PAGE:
Pieri lives what she preaches, and exposes her three kids to the same “scary things” philosophy. In 2001 she moved her family to Ireland for four years, feeling a change of scenario might help broaden their horizons. This made me wonder, since I’m a father of three myself, how she was able to get her kids with the plan. I mean that must have been quite an upheaval. Pieri laughs and tells me she recruited the help of a friend, and her friend’s older kids. And with them in her corner, she was able to get her oldest son, 12 at the time, on board. Then it was only a matter of time before she was able to convince her two younger ones how great an experience it would be.
I’m thinking this is a great idea, but I’m also certain my skills as a facilitator are nowhere near as developed as Pieri’s, especially since she is comfortable as a leader and a mentor. I can see this in the way she interacts with her co-workers. I also surmise this because she goes out of her way to ask me what my story is. Her sincerity makes it easy for me to open up to her. Too easy.
“So what advice would you give a budding female entrepreneur?” I ask as part of the same line of questioning.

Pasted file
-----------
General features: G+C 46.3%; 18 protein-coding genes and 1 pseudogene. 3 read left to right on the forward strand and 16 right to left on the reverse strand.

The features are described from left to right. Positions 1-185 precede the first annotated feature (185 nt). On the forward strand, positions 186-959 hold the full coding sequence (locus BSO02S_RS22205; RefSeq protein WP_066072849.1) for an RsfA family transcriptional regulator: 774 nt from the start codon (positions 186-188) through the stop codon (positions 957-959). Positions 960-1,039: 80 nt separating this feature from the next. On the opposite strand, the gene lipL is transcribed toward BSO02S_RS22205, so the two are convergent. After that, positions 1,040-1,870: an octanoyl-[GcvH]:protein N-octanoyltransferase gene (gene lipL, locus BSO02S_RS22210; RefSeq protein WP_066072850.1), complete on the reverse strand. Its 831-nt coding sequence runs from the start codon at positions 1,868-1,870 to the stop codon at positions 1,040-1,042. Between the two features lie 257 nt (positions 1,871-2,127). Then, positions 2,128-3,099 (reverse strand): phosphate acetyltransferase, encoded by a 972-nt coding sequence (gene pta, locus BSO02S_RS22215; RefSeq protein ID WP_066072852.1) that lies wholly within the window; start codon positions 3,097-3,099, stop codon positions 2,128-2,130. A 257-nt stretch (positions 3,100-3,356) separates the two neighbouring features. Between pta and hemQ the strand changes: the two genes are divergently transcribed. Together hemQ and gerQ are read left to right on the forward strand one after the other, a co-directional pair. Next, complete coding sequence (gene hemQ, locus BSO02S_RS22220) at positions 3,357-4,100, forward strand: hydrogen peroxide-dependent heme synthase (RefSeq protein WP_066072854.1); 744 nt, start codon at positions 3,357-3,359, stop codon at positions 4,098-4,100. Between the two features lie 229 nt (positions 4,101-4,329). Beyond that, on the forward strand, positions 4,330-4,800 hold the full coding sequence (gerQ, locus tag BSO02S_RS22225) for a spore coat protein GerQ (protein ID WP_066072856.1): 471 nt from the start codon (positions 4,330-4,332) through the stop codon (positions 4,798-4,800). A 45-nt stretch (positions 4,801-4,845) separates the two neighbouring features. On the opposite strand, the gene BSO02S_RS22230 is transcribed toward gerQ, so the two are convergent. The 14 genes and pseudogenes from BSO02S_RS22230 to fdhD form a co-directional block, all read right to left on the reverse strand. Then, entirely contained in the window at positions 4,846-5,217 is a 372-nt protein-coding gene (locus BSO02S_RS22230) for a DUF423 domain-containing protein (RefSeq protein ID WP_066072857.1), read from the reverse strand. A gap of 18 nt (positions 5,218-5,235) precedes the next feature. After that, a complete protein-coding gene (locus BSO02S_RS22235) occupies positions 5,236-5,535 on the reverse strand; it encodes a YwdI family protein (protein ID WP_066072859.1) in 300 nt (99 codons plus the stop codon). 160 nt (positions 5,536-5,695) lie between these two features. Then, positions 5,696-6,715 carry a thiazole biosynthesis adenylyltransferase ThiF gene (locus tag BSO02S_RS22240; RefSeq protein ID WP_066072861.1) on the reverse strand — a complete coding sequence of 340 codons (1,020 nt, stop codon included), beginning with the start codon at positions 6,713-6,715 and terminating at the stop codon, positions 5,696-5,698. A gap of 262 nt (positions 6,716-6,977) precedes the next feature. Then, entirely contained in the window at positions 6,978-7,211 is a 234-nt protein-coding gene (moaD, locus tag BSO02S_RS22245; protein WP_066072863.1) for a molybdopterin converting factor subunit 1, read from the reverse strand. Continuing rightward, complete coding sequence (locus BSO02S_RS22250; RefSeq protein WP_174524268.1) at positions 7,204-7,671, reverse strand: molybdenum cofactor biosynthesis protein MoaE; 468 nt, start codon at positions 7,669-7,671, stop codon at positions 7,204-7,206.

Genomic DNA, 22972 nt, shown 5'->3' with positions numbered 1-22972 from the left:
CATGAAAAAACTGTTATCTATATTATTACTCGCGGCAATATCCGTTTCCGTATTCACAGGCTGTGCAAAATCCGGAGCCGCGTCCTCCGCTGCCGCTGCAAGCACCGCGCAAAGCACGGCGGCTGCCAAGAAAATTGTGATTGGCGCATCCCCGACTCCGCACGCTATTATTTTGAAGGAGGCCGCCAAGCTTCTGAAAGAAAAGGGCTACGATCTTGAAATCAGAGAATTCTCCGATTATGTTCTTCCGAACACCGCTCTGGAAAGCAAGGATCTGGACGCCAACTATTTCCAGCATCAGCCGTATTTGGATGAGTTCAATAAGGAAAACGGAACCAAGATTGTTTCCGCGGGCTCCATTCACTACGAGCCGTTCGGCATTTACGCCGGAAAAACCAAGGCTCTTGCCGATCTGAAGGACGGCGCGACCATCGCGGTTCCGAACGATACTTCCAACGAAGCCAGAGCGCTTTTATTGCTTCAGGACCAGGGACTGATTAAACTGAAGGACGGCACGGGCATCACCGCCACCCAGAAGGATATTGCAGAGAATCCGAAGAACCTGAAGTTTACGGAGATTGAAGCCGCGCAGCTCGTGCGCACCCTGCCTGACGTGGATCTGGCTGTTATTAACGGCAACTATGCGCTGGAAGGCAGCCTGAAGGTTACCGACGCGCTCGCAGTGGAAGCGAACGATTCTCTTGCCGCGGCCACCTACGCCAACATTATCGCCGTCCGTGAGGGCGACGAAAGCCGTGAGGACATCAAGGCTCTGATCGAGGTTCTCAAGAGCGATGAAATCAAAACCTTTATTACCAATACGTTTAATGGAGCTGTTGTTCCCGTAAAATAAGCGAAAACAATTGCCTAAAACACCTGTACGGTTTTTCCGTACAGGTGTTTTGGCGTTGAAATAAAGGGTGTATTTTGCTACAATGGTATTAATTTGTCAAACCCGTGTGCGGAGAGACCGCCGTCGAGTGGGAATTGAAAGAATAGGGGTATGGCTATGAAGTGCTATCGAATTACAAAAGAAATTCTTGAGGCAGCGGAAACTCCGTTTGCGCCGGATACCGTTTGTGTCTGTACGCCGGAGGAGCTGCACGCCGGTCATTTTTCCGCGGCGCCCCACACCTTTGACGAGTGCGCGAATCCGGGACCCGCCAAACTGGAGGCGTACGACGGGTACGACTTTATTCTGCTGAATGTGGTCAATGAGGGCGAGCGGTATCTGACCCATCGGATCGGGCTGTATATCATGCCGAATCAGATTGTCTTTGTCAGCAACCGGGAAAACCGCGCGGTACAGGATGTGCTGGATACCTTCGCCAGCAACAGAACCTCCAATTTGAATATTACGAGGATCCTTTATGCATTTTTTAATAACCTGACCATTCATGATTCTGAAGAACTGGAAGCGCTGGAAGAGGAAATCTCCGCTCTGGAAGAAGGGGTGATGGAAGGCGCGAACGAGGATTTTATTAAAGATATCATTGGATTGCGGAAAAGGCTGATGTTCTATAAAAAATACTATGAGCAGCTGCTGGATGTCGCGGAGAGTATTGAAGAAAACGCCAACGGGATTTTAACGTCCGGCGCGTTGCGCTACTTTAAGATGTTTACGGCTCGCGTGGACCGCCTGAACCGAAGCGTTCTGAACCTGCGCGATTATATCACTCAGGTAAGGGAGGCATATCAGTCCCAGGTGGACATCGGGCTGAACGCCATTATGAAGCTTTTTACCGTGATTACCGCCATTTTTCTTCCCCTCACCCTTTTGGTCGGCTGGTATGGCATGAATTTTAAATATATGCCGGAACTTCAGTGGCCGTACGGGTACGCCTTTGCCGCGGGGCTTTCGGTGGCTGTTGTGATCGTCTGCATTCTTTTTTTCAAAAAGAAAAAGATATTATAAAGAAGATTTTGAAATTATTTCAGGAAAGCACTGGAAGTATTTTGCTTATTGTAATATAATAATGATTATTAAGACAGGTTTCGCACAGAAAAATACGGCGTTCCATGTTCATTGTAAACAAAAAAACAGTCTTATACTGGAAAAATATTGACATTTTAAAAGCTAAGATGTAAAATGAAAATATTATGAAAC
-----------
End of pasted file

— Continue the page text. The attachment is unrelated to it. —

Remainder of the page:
She says women wait because they never think they’re ready. They shouldn’t wait. They should just go for it. I interject the analogy that makes the most sense to me: you mean like having kids? No one’s really ever ready to have kids, and if they actually waited until they were ready they wouldn’t have them. She says that’s a perfect analogy, and that she’s going to use it and make it hers. She’s kidding of course, but I’m fine with it. In fact I know if I see her again she’ll be able to convince me she said it. And I’ll believe her.
Her definition. Her cause. Her passion.
“So what was the first grommet?” I ask as I’m packing up my stuff to go. “Oh, I almost forgot,” she says. She goes across the hall and asks her video team if they can remember. I hear her say, “Oh yeah, that’s right.”
Bunny Tail Blankets.
I think what a funny product to be the first. But at the same time I’m really curious to hear the story behind the product. This gets me thinking about grommets and how Pieri has redefined the word, and how with a new way of thinking she launched an entire company that is redefining the way people consume. A smart upgrade.